Ameren is poised to donate the Rock Island corridor—property worth millions of dollars—to the state of Missouriwith a deadline of February 2019 for Missouri State Parks to receive the donation.

Rock Island Trail State Park is strongly supported by the affected communities.

Funding for trail construction will come from local communities, private donations, and other outside sources. State Parks simply needs to devote resources to accepting and administering the trail.

Details: Missouri State Parks is currently creating a detailed plan for accepting the 144-mile section of the Rock Island RR corridor as a State Park.

They plan to make a decision to accept or not accept by December 2018.

Support from legislators is crucial.  If your legislators would write a note to Missouri State Parks leadership indicating they support State Parks accepting the Rock Island corridor, that would be very, very helpful.

 

HB 2245: Loose dogs causing injury (Rep. Rone)

Dogs running out in front of bicyclists injure 450 Missourians annually—counting only those injuries serious enough to require an emergency room visit. This is one of the top six causes of injury to people who bicycle. Just the out-of-pocket medical costs for those emergency room visits total $1.4 million annually.

An unfortunate loophole in current Missouri law means that owners of dogs that bite are held responsible, but if dogs cause injury in some other way, for example, by running loose in front of bicycle riders, the same law does not apply.

HB 2245 closes that loophole by making dog owners responsible for injuries caused by their animals,whether by biting or any other way. We strongly support HB 2245.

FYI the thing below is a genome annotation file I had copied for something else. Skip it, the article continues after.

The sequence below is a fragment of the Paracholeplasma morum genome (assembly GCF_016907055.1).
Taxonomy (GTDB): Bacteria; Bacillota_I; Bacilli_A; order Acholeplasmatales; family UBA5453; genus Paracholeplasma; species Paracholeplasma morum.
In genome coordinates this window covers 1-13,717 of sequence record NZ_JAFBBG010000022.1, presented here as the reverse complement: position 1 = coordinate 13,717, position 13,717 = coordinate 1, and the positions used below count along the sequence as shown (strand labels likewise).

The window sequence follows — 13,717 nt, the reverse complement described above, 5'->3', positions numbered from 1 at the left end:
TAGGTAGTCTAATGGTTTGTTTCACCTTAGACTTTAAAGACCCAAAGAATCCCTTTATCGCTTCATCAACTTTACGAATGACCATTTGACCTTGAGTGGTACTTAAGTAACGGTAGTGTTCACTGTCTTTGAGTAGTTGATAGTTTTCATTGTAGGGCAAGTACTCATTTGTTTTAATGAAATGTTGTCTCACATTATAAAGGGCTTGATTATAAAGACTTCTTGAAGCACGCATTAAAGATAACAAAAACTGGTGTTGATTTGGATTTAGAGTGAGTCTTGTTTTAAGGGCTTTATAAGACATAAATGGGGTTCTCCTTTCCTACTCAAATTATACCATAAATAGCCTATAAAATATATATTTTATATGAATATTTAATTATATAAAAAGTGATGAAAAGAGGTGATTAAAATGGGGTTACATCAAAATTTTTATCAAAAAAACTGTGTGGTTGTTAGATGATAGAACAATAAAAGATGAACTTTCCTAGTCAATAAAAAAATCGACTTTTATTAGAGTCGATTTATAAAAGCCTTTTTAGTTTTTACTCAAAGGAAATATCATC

Details: A hearing on this bill was held in the House Crime Prevention and Public Safety Committee on April 10th. This is good progress on this bill, in only its second year. We would like to see it voted out of Committee this year before end of session.
 

If your Representative is on the Crime Prevention and Public Safety Committee please be sure to ask him or her to support HB 2245 and move it out of committee soon.

IMPORTANT NOTE: The Capitol Day legislator packet (blue folder) has a typo on this bill number.  The correct bill number if HB 2245.
 

 

Distracted Driving / Hands Free Electronic Device Use

Texting while driving and driving while distracted are a major preventable cause of injuries and fatalities on Missouri roads. Missouri is one of just four states that still allows texting while driving.

We strongly support legislation to ban distracted driving practices, including texting while driving, and to require hands-free use of electronic devices while driving.

2018 bills include  SB 1050 (Sen. Schatz), HB 1600 (Higdon, “Fair Fare” Act), SB 749 (Wallingford), SB 755 (Schupp),  Sb 784 (Nasheed), SB 903 (Dixon),  HB 1292 (Henderson), and others.

Details: These bills have widespread bipartisan support. However, a few powerful key legislators have opposed these bills.  Much of the discussion in past years and this year has been in finding an approach that these powerful opponents can support.

The key approaches that have worked this year are the "hands-free" requirement in SB 1050 and the commercial driver approach (Fair Fare, HB 1600).

Senator Schatz has been one of the main opponents of previous attempts at distracted driving and texting-while-driving bills, so his sponsorship of SB 1050 and support of the "hands-free electronic device use" approach is a major breakthrough.